Choosing a Federal Repayment Plan

Choosing a Federal Repayment Plan

How to select the right plan for to pay for your college loans.

Paying back your college financial aid can seem daunting, but the federal government offers a variety of repayment plans for student loans. Just as there is a variety of federal aid available to help a college student pay for college, there are plans that cater to the needs of different types of students.

How do you choose the right plan for you? That depends on how much money you’ll be able to pay once you graduate from your college or university, how long you want to be paying back your school loan and additional factors, such as whether you expect your salary to increase steadily and quickly throughout your career.

Here is information about the main federal aid repayment plans you will encounter when it’s time to pay for your college education. Familiarize yourself with the benefits and drawbacks to help you select the plan that’s best for you.

Standard Repayment Plan:

This federal repayment plan divides the college money you borrowed into equal monthly payments for up to 10 years. The length of your repayment will depend on the amount of your loan. Because the length of time for your repayment is less on this loan than on many others, you’ll end up paying back less college money overall. However, your monthly payments will be higher than they would be under a longer plan.

Extended Repayment Plan:

Under this plan, you can pay off your college loans for up to 25 years with a fixed annual or graduated repayment. Your monthly payment will be lower than if you were on a plan in which you paid back your loan in less time; however, you will pay back more money in the long run.

Graduated Repayment Plan:

People who choose this plan to repay their financial aid for college expect their income to increase steadily. This plan starts with lower payments that increase every two years and can be repaid in up to 10 years.

Income-Based Repayment (IBR):

This plan caps your required college money payment based on your income and the size of your family. This number can be adjusted annually to reflect your personal situation. An additional benefit of this plan is that if you make your payments for 25 years and meet additional loan requirements, the remaining balance on your loan after the 25 years may be canceled.

Income Contingent Repayment (ICR):

This plan is offered for Direct Loans only and adjusts your monthly payments based on factors such as your adjusted gross income, family size and the amount of college money you owe. It can be repaid in up to 25 years.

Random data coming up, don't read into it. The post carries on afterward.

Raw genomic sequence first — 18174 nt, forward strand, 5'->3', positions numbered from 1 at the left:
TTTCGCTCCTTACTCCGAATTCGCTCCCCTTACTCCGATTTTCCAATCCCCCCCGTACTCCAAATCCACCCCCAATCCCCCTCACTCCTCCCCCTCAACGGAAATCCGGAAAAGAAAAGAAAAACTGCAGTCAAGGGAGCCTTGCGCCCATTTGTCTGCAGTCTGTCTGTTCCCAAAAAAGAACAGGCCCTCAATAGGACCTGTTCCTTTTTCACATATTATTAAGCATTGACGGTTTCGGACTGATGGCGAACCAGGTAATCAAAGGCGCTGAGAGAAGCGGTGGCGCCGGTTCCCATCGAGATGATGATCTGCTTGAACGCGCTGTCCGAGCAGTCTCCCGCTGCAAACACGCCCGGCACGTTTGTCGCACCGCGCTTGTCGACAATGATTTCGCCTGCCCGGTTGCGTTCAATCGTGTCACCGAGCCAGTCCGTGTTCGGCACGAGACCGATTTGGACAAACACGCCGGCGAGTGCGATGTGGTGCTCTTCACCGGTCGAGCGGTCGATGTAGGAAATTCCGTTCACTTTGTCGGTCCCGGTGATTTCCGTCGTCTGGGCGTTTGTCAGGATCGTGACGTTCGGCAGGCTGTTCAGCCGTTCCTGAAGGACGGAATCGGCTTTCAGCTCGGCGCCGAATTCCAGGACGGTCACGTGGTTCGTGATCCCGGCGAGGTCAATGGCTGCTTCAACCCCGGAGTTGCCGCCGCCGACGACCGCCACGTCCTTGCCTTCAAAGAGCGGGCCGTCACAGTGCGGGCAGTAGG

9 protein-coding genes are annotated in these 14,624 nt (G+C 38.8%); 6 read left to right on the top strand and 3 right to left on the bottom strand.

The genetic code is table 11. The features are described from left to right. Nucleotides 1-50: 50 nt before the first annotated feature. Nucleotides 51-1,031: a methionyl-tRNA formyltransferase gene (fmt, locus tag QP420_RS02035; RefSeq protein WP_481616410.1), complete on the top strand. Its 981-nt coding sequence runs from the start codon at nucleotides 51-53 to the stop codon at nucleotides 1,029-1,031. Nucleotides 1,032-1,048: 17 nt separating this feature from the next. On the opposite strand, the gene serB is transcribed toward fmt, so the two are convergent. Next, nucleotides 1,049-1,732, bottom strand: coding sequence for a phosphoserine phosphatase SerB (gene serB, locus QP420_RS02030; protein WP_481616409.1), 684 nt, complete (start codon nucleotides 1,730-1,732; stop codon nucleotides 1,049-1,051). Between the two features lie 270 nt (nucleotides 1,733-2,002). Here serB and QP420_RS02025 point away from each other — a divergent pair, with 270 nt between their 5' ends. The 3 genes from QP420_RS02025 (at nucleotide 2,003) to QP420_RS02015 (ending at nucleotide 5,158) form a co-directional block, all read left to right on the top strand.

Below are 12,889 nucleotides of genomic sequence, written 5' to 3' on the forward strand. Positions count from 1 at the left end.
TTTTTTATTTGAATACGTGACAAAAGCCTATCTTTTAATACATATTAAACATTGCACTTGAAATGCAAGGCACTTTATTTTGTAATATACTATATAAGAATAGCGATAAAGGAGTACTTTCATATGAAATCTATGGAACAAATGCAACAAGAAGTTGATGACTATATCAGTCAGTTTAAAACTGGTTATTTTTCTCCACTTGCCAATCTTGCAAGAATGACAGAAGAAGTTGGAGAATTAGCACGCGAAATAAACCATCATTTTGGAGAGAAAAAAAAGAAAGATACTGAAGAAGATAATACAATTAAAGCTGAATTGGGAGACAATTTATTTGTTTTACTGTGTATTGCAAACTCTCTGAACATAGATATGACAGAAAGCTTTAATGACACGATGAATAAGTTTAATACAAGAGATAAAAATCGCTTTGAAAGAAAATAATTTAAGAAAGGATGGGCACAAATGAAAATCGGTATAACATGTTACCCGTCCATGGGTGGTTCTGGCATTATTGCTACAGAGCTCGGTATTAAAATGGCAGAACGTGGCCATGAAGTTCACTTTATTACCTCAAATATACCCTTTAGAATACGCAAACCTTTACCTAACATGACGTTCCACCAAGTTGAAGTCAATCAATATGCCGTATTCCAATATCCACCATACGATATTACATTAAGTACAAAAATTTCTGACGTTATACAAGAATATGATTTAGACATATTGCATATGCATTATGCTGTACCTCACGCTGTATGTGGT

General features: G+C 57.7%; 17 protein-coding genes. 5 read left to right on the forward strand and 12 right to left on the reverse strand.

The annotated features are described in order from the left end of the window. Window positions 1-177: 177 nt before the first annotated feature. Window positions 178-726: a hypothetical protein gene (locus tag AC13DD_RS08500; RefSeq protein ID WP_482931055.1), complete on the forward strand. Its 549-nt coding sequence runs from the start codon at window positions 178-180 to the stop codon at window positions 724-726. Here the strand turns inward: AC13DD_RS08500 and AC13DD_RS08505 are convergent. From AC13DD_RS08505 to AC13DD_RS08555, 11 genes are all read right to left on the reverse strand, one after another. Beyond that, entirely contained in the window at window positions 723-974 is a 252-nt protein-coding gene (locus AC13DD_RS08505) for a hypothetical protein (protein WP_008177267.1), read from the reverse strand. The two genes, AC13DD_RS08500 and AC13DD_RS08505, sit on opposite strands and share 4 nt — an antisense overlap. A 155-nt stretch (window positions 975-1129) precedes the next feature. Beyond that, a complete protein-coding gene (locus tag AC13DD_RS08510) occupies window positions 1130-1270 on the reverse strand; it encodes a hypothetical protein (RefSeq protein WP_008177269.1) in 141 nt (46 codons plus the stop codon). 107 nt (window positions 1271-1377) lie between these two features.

Income-Sensitive Repayment Plan:

Offered for FFEL Loans only, this plan sets your monthly payments based on your annual income; your monthly payments go up or down in accordance with your income increases and decreases. This federal aid can be repaid in up to 10 years.

Repayment Plan Tips & Tactics

  • If you change your mind about the repayment plan you chose for your college program, you may be able to switch plans. Contact your lender to find out what options you have to for changing how you repay your money for college.
  • Federal aid includes a grace period once you complete your college degree, end your college education or start studying part-time or less. Make the most of this time by creating a budget, saving as much money as you can and otherwise preparing to start repaying your money for college.
  • Considering a Direct Loan with a standard, extended or graduated payment plan? Compare costs of each type of college financial aid with the government’s repayment calculator.
  • If you do not qualify for federal aid, you may always apply for loans from a private institution. Typically, private loans have a higher interest rate and repayment terms than Federal loans. To get the best possible rates, make sure that you compare student loans when applying for financial aid.


People Who Read This Article Also Read:

Different Types of College Loans
Should You Consolidate Your College Loans?
10 Facts About Repaying College Loans
How to Handle Problems Repaying College Loans
Borrowing Tips

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